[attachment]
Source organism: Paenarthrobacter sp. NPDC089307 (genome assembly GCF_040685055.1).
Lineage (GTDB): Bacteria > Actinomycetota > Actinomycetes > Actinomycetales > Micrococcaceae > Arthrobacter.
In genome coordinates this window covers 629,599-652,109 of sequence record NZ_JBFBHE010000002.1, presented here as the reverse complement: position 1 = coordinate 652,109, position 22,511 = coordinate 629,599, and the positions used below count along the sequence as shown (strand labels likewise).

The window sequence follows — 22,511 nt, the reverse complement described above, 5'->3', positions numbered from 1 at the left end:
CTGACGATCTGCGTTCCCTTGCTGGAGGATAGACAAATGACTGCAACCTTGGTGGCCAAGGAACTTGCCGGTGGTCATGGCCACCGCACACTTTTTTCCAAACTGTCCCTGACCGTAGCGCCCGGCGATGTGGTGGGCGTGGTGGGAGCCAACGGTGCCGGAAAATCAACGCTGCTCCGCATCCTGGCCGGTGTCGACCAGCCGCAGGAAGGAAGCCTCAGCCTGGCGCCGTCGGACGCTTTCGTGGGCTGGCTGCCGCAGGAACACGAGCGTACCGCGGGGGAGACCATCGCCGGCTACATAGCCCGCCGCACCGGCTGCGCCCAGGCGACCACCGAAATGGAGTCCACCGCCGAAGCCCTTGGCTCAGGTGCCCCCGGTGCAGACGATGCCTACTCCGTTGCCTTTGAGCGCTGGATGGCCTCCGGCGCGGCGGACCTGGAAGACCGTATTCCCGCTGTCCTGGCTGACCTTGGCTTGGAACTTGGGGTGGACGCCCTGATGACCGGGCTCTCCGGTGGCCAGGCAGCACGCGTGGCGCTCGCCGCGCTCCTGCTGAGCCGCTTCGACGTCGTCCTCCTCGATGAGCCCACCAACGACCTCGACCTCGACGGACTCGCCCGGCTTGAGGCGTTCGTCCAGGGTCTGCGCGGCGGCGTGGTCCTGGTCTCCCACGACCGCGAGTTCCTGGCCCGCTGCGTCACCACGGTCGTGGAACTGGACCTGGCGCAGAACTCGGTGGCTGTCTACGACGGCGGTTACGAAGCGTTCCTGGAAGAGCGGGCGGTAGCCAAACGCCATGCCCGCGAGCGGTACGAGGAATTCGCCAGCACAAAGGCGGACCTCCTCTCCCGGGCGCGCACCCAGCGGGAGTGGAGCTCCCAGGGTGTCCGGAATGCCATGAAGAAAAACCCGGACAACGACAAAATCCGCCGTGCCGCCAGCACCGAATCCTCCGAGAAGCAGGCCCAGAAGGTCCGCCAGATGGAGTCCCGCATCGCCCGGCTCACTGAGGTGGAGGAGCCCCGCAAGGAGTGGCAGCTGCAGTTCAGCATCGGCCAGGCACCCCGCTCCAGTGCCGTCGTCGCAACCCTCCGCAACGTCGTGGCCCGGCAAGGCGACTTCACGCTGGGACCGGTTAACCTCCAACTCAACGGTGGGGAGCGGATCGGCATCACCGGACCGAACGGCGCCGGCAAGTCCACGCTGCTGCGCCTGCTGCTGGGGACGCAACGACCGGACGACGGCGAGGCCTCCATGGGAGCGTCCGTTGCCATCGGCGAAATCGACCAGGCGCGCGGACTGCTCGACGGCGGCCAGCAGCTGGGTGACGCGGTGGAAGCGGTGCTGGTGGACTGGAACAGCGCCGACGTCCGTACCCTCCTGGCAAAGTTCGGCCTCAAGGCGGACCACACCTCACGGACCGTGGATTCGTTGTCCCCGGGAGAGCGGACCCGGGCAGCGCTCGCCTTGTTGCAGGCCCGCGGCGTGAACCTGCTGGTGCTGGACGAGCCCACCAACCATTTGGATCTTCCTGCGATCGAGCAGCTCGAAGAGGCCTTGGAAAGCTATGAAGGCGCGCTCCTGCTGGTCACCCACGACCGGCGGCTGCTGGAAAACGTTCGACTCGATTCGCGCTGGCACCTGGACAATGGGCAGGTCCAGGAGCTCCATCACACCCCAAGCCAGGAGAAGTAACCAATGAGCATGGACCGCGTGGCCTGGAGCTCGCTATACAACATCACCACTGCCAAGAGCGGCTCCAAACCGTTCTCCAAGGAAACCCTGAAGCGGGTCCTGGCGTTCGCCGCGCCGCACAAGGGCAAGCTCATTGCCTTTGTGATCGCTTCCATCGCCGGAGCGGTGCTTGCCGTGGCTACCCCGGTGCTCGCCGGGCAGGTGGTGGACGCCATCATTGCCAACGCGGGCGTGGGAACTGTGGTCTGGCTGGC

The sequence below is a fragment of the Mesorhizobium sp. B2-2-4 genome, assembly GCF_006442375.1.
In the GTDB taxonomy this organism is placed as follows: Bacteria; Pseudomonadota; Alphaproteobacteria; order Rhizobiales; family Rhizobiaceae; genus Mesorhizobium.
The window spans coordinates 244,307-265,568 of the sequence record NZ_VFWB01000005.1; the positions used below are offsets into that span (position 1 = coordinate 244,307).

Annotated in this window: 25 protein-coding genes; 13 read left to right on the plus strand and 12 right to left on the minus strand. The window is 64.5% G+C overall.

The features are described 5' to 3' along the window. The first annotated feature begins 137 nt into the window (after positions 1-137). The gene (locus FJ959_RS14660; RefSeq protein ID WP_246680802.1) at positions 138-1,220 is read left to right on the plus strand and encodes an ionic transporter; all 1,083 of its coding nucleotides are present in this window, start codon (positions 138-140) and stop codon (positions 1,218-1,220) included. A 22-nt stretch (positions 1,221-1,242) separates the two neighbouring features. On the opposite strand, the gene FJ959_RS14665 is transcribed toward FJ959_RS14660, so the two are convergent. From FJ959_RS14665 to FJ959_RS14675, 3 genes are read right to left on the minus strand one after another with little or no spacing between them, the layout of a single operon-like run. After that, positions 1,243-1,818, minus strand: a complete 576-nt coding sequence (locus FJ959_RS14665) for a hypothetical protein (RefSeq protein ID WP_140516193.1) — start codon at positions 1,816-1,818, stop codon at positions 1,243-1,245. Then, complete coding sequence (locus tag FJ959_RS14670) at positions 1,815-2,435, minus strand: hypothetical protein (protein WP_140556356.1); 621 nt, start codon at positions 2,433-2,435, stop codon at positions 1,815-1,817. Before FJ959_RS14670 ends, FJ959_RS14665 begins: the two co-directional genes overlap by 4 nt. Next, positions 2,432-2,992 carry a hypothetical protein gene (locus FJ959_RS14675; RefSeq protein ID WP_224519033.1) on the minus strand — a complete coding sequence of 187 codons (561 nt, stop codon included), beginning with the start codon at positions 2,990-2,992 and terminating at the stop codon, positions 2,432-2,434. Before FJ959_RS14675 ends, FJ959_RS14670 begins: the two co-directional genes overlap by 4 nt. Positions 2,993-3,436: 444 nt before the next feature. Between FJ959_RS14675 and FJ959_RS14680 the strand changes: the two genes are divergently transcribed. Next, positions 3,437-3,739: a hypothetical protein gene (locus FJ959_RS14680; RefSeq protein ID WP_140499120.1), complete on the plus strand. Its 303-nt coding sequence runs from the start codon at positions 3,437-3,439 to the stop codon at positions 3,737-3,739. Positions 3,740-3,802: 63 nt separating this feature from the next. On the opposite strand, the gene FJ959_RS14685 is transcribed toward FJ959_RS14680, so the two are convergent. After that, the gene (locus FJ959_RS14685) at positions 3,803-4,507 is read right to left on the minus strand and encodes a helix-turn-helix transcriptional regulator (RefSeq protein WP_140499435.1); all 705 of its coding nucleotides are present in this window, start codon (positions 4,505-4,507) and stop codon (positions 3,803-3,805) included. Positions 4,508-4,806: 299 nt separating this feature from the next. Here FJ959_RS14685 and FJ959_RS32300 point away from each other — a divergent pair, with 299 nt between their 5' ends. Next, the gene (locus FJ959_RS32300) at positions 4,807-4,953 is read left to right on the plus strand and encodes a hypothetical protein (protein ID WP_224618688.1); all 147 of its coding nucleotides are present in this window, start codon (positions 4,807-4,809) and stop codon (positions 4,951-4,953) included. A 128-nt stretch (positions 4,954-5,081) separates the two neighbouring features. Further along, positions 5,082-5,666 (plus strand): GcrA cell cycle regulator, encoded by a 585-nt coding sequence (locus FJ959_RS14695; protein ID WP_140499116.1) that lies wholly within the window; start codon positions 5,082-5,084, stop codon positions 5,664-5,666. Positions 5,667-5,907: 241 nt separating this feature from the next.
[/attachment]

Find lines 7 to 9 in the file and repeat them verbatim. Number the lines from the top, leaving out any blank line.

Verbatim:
In the GTDB taxonomy this organism is placed as follows: Bacteria; Pseudomonadota; Alphaproteobacteria; order Rhizobiales; family Rhizobiaceae; genus Mesorhizobium.
The window spans coordinates 244,307-265,568 of the sequence record NZ_VFWB01000005.1; the positions used below are offsets into that span (position 1 = coordinate 244,307).

Annotated in this window: 25 protein-coding genes; 13 read left to right on the plus strand and 12 right to left on the minus strand. The window is 64.5% G+C overall.